Before working in the industry, I attended DeVry University, where I got my degree in Game & Simulation Programming. Yes, I got a degree as a software engineer, with a background in art, and yet decided to pursue Level Design as a career path. You never know where life will take you, but I felt it was important to learn all the different disciplines of game development and discover what I was most passionate about. While in school, I had the opportunity to work on several game mods, and help out with some indie games. When I got the call from Gearbox Software, it was literally on my last day of school, hours before I said farewell once and for all. Boy, was that one of the greatest days of my life!
What do you do for fun, outside of work?
Work is a big part of my life. I think I’ve gotten a reputation of working a bit more than I should, but it’s something I love to do. I even pursue my own game-related projects at home, off and on. Naturally, playing games is something I love to do as well. I always need to get my shooter fix before I go to bed. There is nothing like staying up ‘til all hours of the night with my best friends over Xbox Live. I went to see The Avengers last week, and if you haven’t, you really should. I really enjoy setting certain nights aside to hang out with my friends, see new movies, and sometimes explore the city.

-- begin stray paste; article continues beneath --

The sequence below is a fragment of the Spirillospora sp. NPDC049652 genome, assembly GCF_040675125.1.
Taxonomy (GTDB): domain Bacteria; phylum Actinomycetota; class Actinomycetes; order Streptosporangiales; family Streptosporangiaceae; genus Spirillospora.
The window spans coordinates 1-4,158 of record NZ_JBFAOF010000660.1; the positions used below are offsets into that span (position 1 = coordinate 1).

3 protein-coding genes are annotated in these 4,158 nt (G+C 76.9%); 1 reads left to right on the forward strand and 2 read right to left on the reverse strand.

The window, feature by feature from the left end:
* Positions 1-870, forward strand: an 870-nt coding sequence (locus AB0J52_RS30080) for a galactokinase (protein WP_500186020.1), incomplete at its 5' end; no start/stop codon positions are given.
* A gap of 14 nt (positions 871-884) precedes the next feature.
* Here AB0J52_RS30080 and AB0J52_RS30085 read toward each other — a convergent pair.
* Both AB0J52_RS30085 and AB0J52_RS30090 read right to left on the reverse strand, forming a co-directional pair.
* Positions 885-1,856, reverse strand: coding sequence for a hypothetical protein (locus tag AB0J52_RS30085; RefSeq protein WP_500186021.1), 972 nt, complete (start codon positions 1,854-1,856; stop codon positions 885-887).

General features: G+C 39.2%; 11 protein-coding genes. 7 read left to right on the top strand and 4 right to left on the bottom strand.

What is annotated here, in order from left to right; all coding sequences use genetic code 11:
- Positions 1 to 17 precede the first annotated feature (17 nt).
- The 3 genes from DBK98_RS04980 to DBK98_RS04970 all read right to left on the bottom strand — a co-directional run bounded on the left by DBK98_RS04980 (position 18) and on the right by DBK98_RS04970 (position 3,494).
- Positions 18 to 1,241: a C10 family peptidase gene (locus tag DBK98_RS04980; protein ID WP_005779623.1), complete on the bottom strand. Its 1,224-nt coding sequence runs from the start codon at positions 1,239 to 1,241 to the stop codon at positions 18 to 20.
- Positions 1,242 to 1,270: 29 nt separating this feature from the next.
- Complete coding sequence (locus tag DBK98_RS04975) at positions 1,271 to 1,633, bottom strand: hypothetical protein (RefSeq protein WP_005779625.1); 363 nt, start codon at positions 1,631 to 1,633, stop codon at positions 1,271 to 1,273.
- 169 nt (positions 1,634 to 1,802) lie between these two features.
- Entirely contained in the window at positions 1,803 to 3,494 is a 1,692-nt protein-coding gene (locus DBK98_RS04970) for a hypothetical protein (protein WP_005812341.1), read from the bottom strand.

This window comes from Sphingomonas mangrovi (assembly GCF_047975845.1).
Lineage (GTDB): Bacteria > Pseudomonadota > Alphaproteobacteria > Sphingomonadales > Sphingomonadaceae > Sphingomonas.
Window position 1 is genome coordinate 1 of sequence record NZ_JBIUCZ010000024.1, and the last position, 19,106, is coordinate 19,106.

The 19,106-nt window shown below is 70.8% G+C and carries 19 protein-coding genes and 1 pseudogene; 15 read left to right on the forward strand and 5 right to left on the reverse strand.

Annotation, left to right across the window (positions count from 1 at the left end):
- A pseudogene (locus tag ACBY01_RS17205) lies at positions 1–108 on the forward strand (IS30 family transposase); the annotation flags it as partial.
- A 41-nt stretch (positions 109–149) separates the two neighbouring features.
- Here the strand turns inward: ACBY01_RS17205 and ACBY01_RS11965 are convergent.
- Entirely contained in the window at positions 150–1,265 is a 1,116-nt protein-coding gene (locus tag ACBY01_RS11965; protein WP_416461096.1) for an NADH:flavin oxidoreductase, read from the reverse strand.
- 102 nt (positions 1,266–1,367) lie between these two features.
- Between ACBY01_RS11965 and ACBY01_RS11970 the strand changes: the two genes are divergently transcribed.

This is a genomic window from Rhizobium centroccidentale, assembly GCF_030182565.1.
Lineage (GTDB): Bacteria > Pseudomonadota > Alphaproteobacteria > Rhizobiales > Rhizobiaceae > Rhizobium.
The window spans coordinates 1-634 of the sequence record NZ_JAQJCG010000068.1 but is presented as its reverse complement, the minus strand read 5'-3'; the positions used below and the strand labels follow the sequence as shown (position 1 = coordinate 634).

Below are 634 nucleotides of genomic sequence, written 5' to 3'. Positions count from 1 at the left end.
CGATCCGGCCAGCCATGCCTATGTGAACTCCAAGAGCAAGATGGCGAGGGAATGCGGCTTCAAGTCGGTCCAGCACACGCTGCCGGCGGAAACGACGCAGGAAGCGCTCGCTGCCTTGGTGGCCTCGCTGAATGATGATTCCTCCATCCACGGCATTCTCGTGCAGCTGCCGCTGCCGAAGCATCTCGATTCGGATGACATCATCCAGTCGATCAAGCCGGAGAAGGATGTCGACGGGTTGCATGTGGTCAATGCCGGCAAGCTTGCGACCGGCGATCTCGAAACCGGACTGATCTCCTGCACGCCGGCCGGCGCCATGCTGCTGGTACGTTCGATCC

What advice do you have for people that want a job similar to yours? Where should they start?
PASSION PASSION PASSION! I would not be here today if I wasn’t passionate about my work, and didn’t love what I do for a living. Everyone has a unique story about how they got into the gaming industry. Mine was a short one; I started off going to college with no knowledge of game design at all, and through hard work, determination, love of video games (and making them), and long nights with little sleep, I was able to prove to others and myself that I had found what I loved to do, and was good enough to get noticed by a place like Gearbox Software.
I was unfortunate in not knowing where to begin with game development until I got to college. But here’s the thing: anyone can do it, right now! You can download, for free, the very same tools I use on a daily basis, and begin making your own games to see if it’s something you think you might like to pursue. There are tons of free software and tutorials online that can help you learn a great deal on your own, as long as you’re willing to put in the time and effort.